The ‘free cattlemen’ of West Africa

SENEGAL, West Africa (BP)--After a meal with visiting friends, Amidou waxes philosophical over steaming cups of tea.

“God is patient. He controls yesterday, today and tomorrow,” the Fulbe man observes. “He knows that in my heart, I want sheep, cows, understanding and knowledge.”

But Amadou would gladly settle for cows.

In West Africa, a traditional Fulbe defines his worth, materially and otherwise, by the cattle he herds. He may own 10 cows, 100 or 1,000. Not to follow a herd at all, however, is to cease to be fully Fulbe. Proud, tough, independent -– the Fulbe ideal finds its essence in the ancient meaning of the word “Fulbe” itself: “free cattleman.”

But drought, the encroaching desert and social changes have forced many wandering Fulbe herders –- including Amidou and his brothers -– to become farmers or settle in dusty towns. Those who still wander must travel farther and farther to find grasslands and water for their herds.

“Their No. 1 physical need is always water,” missionary Tom Smith says. “They also need education for their children and access to medical care, but water is the main issue for themselves and for their animals.”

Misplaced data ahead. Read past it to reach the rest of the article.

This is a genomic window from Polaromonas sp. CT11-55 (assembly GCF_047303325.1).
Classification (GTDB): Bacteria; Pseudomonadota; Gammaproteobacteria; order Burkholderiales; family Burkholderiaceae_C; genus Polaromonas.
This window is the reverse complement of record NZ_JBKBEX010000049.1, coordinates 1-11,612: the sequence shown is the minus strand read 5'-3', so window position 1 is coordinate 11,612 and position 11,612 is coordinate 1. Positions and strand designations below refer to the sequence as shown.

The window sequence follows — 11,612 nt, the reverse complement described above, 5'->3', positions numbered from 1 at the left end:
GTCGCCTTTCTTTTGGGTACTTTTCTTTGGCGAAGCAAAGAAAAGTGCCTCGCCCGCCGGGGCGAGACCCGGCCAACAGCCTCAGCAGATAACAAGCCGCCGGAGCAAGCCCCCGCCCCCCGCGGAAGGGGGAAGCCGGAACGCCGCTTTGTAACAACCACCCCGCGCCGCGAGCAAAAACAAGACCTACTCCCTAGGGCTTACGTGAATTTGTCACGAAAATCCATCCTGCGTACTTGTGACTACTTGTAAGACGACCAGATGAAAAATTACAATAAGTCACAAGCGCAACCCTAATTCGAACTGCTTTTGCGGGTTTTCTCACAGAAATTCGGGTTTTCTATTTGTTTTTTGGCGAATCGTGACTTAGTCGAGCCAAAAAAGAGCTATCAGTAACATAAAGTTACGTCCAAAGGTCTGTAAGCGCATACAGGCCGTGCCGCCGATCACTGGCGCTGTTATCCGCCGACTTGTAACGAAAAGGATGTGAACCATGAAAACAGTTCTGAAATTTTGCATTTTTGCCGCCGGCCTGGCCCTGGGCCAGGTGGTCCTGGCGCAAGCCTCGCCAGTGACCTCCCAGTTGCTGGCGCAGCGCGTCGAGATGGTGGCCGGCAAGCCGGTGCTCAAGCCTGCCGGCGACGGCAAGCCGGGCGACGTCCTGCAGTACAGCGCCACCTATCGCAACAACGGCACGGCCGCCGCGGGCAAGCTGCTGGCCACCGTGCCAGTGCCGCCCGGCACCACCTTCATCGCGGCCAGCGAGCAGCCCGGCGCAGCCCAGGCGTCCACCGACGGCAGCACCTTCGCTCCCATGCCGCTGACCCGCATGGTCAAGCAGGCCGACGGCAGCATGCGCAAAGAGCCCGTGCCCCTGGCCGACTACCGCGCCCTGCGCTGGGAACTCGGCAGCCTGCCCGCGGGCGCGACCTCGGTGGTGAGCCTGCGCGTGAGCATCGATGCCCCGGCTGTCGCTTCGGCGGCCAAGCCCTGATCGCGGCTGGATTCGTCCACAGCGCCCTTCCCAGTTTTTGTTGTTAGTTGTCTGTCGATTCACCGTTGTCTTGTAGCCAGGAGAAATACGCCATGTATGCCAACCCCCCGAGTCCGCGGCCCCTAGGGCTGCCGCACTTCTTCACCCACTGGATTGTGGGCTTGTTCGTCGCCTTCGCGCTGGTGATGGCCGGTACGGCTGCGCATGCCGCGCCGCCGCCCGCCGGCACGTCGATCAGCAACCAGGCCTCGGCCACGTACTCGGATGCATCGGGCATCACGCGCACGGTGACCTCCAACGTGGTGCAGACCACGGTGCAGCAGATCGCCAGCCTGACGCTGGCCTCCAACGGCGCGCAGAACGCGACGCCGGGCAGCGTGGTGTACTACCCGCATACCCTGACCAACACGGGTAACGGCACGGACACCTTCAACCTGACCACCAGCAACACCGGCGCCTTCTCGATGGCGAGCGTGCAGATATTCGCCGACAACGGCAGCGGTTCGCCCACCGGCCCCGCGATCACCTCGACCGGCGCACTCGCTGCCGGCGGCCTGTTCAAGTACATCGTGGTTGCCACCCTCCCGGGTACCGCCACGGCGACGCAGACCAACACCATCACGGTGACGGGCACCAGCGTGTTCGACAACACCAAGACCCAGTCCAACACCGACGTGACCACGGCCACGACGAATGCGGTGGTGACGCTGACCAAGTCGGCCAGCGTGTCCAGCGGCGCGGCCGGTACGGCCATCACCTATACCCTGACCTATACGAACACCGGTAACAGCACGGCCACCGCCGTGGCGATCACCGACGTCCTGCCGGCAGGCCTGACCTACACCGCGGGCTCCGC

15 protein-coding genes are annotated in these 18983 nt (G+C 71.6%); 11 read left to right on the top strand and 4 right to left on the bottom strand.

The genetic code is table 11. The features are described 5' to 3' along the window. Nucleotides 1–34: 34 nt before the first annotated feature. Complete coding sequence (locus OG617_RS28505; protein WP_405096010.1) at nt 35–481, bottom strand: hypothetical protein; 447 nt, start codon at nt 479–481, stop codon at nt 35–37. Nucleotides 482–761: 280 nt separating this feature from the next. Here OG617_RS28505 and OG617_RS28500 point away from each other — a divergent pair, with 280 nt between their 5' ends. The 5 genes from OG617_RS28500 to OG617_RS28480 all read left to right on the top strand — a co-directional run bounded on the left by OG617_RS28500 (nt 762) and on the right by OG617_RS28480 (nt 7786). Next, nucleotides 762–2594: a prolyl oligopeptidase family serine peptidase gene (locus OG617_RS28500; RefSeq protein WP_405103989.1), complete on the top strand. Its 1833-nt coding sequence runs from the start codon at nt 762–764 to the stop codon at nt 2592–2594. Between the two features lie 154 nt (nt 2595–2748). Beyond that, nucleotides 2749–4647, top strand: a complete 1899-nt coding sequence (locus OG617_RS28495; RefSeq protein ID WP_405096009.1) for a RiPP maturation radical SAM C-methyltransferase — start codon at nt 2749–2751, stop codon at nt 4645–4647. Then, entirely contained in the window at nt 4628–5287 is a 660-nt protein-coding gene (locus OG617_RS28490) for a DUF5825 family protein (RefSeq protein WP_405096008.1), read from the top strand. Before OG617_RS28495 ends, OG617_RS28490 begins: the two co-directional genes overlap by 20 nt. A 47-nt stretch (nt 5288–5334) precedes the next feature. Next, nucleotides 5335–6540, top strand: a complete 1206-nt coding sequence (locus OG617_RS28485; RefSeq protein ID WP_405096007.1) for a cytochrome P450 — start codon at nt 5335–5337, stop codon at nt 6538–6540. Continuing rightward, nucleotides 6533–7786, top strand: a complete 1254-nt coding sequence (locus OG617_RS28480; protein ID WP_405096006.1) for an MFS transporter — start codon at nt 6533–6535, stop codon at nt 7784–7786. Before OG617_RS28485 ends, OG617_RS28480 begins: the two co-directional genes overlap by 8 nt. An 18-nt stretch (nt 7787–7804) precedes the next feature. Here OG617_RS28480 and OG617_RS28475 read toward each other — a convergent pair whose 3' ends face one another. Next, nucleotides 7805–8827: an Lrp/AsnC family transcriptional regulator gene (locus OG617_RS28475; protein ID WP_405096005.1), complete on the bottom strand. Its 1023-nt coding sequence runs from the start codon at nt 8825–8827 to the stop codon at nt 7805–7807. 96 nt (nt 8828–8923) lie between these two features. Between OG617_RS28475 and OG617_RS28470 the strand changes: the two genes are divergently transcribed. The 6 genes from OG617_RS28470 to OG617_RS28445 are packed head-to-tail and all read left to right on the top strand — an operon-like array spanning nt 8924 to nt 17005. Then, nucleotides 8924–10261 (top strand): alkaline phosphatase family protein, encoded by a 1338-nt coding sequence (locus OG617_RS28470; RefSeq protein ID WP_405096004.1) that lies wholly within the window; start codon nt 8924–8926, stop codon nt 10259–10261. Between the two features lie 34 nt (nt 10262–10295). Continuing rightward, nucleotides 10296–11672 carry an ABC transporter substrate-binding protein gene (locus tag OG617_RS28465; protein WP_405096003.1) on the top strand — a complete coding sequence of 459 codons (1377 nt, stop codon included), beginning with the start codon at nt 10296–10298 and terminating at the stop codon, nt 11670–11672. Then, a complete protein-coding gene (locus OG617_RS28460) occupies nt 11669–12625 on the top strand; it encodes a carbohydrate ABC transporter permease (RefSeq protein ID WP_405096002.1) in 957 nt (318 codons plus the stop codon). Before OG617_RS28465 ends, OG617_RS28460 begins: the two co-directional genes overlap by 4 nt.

Their No. 1 spiritual need, however, is Living Water. The Fulbe have been Muslims for many centuries, but orthodox Islam never fully succeeded in following them through the grasslands and deserts of West Africa. They adhere to a folk Islam mixed with animistic beliefs, magic and superstition. They’ve had little or no contact with Christians through the ages -– until the last 15 years.

To reach the Fulbe, the Gospel must be carried by Fulbe believers from herd to herd, clan to clan, village to village, town to town. Smith and his wife Shirley dream of a lay-led, reproducing church within reach of every Fulbe.

“Our vision is not of a small number of churches scattered among the vast numbers of Fulbe who are themselves scattered over vast areas of Africa,” Smith says. “Instead, we have a vision of hundreds of churches composed of vibrant, Spirit-filled Fulbe who are at the forefront of a mighty movement of God in West Africa.”

If that vision becomes a reality, the “free cattlemen” will be free indeed.

“God is accomplishing His purpose to bring all of the peoples of the world to Himself –- and He is doing it through your prayers,” Smith tells intercessors for the Futa Toro. “Prayer is the key to starting churches among these people. Please join with us in praying for an outpouring of God’s Spirit until this vision is a reality.”


To learn more about praying for the peoples of West Africa and reaching them with the Gospel, visit GoWestAfrica.org. To talk to someone about mission opportunities, call 1-800-999-3113, ext. 1427.


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